tmux is a terminal multiplexer — a program that lets you do more than one thing at a time in a terminal window. For example, tmux lets you switch between running an editor to modify a script and running the script itself without exiting the editor. As an added bonus, should you lose your ssh connection, your programs are still running inside tmux and you can bring them up again when you re-connect. If you’ve ever used GNU Screen, it’s the same idea.
Here’s what it looks like in the MinTTY terminal that comes with Cygwin. In this example I’ve split the window across the middle, with an editor open in the bottom and a command prompt at the top. (You can do vertical splits too.)
I recently built tmux again. It’s pretty easy to do, and it takes up less than 7 megabytes of disk space. Here’s how:
Make a directory for your own installs. Mine is called ~/local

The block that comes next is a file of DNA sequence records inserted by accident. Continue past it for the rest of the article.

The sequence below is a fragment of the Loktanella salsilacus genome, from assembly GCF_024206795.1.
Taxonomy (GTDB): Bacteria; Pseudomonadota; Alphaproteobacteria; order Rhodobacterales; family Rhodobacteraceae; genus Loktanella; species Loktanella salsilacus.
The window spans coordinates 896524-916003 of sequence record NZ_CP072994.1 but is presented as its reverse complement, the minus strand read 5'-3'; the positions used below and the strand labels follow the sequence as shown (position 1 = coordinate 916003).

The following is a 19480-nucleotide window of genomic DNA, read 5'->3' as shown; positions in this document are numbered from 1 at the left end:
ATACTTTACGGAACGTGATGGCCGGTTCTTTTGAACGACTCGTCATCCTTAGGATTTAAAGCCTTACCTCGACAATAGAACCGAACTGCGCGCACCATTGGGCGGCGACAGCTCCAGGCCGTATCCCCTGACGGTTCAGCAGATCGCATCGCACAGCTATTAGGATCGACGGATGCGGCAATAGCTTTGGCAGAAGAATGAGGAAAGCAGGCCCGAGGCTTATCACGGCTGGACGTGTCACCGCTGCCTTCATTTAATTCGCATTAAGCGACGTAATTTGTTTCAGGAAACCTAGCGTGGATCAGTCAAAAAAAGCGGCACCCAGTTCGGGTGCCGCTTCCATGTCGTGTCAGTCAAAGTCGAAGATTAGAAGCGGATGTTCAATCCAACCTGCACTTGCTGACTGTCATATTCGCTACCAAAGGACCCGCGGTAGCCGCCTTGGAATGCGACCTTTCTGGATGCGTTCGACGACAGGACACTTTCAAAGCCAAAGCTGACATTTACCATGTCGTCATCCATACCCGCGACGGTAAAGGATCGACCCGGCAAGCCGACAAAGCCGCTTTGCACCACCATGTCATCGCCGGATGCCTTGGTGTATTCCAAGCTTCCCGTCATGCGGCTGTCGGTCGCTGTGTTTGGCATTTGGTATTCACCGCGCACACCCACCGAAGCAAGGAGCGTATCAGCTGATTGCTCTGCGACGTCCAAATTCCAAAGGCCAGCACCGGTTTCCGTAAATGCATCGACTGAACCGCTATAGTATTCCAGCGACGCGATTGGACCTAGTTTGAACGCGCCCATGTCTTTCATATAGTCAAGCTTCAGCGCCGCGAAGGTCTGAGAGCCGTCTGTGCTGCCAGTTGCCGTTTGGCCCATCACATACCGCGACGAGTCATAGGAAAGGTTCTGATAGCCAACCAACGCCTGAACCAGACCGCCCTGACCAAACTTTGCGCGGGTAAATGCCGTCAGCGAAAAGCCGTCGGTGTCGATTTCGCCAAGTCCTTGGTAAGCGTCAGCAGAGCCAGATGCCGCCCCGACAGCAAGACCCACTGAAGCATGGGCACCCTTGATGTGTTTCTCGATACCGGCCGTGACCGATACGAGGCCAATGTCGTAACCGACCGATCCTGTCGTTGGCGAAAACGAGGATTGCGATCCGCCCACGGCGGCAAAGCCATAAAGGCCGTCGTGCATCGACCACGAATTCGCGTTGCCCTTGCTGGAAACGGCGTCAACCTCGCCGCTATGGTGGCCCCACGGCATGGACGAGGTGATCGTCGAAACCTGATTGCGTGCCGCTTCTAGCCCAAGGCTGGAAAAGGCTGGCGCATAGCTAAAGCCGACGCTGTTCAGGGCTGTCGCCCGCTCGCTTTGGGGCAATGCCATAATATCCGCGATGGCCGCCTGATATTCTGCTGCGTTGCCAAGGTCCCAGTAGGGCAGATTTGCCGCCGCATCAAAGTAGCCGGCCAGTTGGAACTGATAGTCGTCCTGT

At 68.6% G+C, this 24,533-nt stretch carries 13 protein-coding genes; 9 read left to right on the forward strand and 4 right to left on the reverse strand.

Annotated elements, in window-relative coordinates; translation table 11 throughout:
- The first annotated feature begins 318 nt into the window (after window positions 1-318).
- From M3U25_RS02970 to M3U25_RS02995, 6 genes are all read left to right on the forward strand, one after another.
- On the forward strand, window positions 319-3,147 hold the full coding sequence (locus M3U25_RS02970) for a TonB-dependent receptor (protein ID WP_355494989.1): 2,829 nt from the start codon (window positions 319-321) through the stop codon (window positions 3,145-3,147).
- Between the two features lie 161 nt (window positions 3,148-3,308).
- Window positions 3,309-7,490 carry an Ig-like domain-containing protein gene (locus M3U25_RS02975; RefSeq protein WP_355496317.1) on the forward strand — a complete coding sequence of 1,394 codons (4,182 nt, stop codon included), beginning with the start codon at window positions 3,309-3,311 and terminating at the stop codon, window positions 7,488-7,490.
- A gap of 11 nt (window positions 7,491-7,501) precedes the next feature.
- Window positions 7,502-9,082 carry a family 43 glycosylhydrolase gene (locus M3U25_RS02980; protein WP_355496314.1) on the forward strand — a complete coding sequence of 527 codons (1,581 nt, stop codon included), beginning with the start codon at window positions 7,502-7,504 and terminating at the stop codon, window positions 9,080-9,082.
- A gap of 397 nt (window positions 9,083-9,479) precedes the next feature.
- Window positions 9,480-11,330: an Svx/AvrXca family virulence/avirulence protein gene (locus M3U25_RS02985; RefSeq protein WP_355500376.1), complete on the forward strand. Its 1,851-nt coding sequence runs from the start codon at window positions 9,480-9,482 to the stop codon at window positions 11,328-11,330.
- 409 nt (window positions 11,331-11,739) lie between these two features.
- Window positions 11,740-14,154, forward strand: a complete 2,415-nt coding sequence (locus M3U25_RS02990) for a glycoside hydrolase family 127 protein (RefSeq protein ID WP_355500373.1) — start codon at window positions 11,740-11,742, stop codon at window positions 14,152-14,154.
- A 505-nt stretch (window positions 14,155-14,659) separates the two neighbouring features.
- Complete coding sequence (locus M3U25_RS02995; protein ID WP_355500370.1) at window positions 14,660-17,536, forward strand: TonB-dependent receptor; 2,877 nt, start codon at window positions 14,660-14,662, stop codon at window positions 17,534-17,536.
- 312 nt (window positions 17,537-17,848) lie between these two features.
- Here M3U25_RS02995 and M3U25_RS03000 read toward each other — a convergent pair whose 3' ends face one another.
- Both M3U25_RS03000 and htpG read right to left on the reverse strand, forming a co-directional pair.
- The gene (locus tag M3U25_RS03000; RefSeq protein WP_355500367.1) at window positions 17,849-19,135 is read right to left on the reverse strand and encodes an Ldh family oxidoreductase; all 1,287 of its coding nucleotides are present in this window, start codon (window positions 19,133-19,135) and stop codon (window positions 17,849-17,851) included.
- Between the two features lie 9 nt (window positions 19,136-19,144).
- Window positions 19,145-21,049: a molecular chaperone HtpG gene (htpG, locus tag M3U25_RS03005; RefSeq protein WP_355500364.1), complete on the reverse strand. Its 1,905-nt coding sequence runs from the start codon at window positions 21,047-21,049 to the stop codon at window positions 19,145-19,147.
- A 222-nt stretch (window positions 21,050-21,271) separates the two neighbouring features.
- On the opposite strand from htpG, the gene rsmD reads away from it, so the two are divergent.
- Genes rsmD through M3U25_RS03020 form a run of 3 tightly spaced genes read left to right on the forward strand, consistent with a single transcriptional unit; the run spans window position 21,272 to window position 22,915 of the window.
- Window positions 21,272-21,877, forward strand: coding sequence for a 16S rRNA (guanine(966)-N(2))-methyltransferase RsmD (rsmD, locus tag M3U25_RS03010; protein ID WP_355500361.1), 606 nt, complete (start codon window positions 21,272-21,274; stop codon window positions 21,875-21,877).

You’ll probably have to build libevent 2.0 first if, like me, it’s not already on your system.
Make a directory for building things, if you haven’t already got one.
Download libevent. Be sure to replace 2.0.21 with the latest stable version.
tar xzvf libevent-2.0.21-stable.tar.gz
Build libevent. I used an absolute path with the prefix to be on the safe side.
Download and extract tmux. Get the latest version, which is 1.8 at the time of this writing.
tar xzvf tmux-1.8.tar.gz
If you rolled your own libevent, you’ll need to set appropriate CFLAGS and LDFLAGS when you run configure. Otherwise you can skip export CFLAGS and export LDFLAGS.
export LDFLAGS="-Wl,-rpath=/path/to/my/home/directory/local/lib -L/path/to/my/home/directory/local/lib"
Then add tmux to your path, and you’re done. Do this by putting the following lines in your .bashrc: